Swiss Packing Cube Blues

I had always thought I could pack a good stiff suitcase: Ironing, folding, smoothing, and caring. Toiletry and shoe bags were my only packing accessories. My skill, I thought, had reached its apogee and could not possibly be improved.

And then I heard about Packing Cubes.

These indispensable items are nifty sets of nylon and mesh zippered cases of various sizes and colours in which you place specific objects of the same genre, and place them in an aesthetically pleasing fashion in your big suitcase, your carry-on bag or your backpack.

By manipulating and rolling properly (yes, there are numerous on-line videos of how to do this) you can pack in a highly organized and satisfactorily dense manner. You are advised to keep a spare flattened cube empty for your dirty laundry. You can get so much into such a small space that you can barely heave your hand luggage into the overhead bin.

Nothing gets mixed up. Each exterior cube is a light-weight, strong, and waterproof xenophobic island of isolation. There is the sock cube, the shirt cube, the electrical objects cube, the chocolate cube. You see what you have and where it is at all times.  It is sort of like putting an identification bracelet on your clean underpants.

My packing cube obsession blossomed fully when I got home and opened my Greek vacation suitcase. I know we had encountered a double Med-i-cane, but I cannot blame these two typhoons entirely for the squalid suitcase soup I encountered.

I must admit, there is a certain element of childish delight in the rogue suitcase, as you discover items that you had forgotten about—the olive-wood salad servers or the Greek folk-lore CDs—or the thrill of finding a pair of perfectly fresh socks. But suffering from a very severe bout of PTVD (Post Traumatic Vacation Disorder) this time the charm was lost on me.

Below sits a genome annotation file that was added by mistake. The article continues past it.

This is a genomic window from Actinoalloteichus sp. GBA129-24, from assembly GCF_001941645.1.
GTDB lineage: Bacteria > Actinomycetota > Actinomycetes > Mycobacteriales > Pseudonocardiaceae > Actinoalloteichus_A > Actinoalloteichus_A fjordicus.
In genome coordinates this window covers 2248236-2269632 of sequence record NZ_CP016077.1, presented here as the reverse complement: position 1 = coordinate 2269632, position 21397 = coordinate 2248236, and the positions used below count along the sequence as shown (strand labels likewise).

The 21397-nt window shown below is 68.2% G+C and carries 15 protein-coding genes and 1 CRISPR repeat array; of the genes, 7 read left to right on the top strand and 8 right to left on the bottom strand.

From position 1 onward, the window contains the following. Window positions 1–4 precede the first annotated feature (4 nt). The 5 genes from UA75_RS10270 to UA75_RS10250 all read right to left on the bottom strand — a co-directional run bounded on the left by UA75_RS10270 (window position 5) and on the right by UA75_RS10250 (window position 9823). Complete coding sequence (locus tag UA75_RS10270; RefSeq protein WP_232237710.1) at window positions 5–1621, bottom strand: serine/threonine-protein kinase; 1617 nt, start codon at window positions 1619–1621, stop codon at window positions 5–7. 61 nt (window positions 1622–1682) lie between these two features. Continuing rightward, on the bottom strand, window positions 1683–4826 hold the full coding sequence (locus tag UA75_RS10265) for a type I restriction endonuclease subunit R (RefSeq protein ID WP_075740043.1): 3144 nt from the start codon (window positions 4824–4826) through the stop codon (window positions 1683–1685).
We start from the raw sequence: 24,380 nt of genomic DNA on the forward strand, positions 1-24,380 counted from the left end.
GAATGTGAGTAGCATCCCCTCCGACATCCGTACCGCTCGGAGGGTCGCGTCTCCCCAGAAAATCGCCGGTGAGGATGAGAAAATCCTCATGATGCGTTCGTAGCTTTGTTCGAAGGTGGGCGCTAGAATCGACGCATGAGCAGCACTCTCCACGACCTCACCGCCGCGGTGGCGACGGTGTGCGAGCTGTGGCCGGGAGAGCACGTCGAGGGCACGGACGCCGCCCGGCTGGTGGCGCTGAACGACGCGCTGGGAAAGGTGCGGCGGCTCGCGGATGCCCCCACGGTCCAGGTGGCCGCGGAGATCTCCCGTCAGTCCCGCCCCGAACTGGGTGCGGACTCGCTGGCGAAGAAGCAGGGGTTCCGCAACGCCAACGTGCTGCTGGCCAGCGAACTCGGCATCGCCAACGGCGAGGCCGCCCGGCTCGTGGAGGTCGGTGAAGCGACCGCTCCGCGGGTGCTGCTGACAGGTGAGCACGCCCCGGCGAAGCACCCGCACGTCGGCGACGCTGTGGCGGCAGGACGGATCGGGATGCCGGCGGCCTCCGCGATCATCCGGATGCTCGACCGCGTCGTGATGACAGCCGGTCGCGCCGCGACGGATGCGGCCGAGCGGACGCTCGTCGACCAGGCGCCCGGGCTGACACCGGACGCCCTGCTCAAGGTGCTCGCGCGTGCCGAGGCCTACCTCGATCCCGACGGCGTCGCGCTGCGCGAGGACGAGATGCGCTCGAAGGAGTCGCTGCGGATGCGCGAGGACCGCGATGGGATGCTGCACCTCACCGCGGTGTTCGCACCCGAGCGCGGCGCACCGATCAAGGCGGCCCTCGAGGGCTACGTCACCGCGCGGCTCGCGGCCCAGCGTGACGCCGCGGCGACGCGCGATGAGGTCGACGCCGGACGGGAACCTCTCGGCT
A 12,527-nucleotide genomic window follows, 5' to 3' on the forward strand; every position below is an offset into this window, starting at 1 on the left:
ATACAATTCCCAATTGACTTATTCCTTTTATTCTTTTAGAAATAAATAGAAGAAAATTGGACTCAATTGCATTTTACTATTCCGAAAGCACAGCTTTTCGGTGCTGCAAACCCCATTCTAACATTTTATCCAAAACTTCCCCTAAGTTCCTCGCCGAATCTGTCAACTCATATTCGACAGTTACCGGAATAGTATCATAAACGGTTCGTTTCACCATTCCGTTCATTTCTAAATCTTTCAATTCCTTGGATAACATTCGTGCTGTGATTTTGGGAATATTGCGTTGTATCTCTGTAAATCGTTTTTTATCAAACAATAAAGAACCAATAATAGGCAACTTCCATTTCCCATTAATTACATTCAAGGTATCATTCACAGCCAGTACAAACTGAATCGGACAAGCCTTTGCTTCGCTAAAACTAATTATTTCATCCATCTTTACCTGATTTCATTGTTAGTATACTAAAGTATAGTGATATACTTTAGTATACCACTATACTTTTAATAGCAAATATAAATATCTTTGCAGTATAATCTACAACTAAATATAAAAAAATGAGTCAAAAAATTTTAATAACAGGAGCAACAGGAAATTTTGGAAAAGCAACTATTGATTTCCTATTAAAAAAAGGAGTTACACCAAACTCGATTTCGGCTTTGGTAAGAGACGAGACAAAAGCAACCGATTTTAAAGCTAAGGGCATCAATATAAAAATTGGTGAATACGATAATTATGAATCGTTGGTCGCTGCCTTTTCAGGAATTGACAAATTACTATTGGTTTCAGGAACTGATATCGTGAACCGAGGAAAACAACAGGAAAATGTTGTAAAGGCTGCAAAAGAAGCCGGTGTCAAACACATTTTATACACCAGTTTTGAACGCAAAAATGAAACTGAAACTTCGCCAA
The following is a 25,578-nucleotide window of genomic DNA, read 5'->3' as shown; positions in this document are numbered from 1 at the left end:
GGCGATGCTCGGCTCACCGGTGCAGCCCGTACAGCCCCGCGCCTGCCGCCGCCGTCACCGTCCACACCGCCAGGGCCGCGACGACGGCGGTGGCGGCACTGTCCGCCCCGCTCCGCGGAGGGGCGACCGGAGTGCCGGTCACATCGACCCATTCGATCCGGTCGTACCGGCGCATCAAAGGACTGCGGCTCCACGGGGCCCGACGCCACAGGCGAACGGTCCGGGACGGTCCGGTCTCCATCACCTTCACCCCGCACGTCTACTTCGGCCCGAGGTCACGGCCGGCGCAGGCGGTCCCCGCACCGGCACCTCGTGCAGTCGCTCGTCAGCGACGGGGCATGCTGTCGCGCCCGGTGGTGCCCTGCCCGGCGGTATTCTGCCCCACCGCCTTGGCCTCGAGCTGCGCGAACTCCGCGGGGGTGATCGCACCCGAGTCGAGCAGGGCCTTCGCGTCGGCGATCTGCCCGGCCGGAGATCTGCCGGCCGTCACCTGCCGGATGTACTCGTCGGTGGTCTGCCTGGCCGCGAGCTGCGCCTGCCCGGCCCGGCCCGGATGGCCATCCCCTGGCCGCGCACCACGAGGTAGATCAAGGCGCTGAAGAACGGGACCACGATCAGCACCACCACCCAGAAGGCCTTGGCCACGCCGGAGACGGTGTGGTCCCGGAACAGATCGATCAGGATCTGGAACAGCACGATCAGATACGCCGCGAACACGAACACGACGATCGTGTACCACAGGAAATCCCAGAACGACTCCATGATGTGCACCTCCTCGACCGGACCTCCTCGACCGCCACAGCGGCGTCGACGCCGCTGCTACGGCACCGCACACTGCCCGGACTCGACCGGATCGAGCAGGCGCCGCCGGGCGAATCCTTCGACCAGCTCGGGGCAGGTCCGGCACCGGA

My online search for my very own set of packing cubes began with eagerness and optimism. A few years back I Marie-Kondoed my t-shirt drawer. I still only wear my three or four favourites, but now I can see all my non-favourite loser t-shirts standing perkily upright filled with false hope and daily disappointment. I figured cubes could lend this level of drama to my next suitcase adventure.

There are, of course, millions of packing cubes available from our universal suppliers of all goods and I trolled through them with glee. However, sadly and mysteriously, none of these ship to Switzerland. Well, not quite true. There was one supplier that would send me three cubes for just under 100 Swiss francs and guaranteed delivery in six weeks.  (Note: in normal countries a set of five ordinary packing cubes costs about $25, and ships the next day.)

I then tried some major Swiss department stores and specialized luggage shops. Searching for les ensembles de sacs de rangement brought up nothing relevant. The closest I got was a pair of clear plastic garment bags. You place your textiles in them and then attach the nozzle of your vacuum cleaner to the appropriate orifice and create your own vacuum-packed sheets and towels. This was obviously a piece of technological Swiss wizardry circa 1962.

Worrying about my mental health, a family member suggested that I try the Eastern world, as the Western markets were obviously not working well for me. Yet another moment of euphoria as I explored the millions of Chinese packing cubes. Having made my choice (prices a fraction of the rest of the world) I was devastated to discover that the minimum order was 8,000 sets.

It was exactly at this point that the packing cube bubble burst and I returned to a world of suitcase sanity and relegated packing cubes to the same category as grapefruit spoons, butter dishes, and avocado plates. Useless decadence.

For my next trip I am swearing to pack only one extra thing of each clothing category, thus eliminating the need for packing cubes. In the meanwhile, each receptacle I see, I estimate its packing cube potential.

I think I’m getting close to assembling an amateur set.

 

 

 

Joy Kundig

Joy Kundig

Joy Kündig-Manning est née en Angleterre et a vécu au Canada. Spécialisée dans la littérature anglaise du XVIIIe siècle, elle a travaillé comme traductrice, enseignante, et écrivaine. Mariée à un Suisse, elle est venue à Genève en 1977. Elle est très contente de tenir le premier blog du Temps en anglais!

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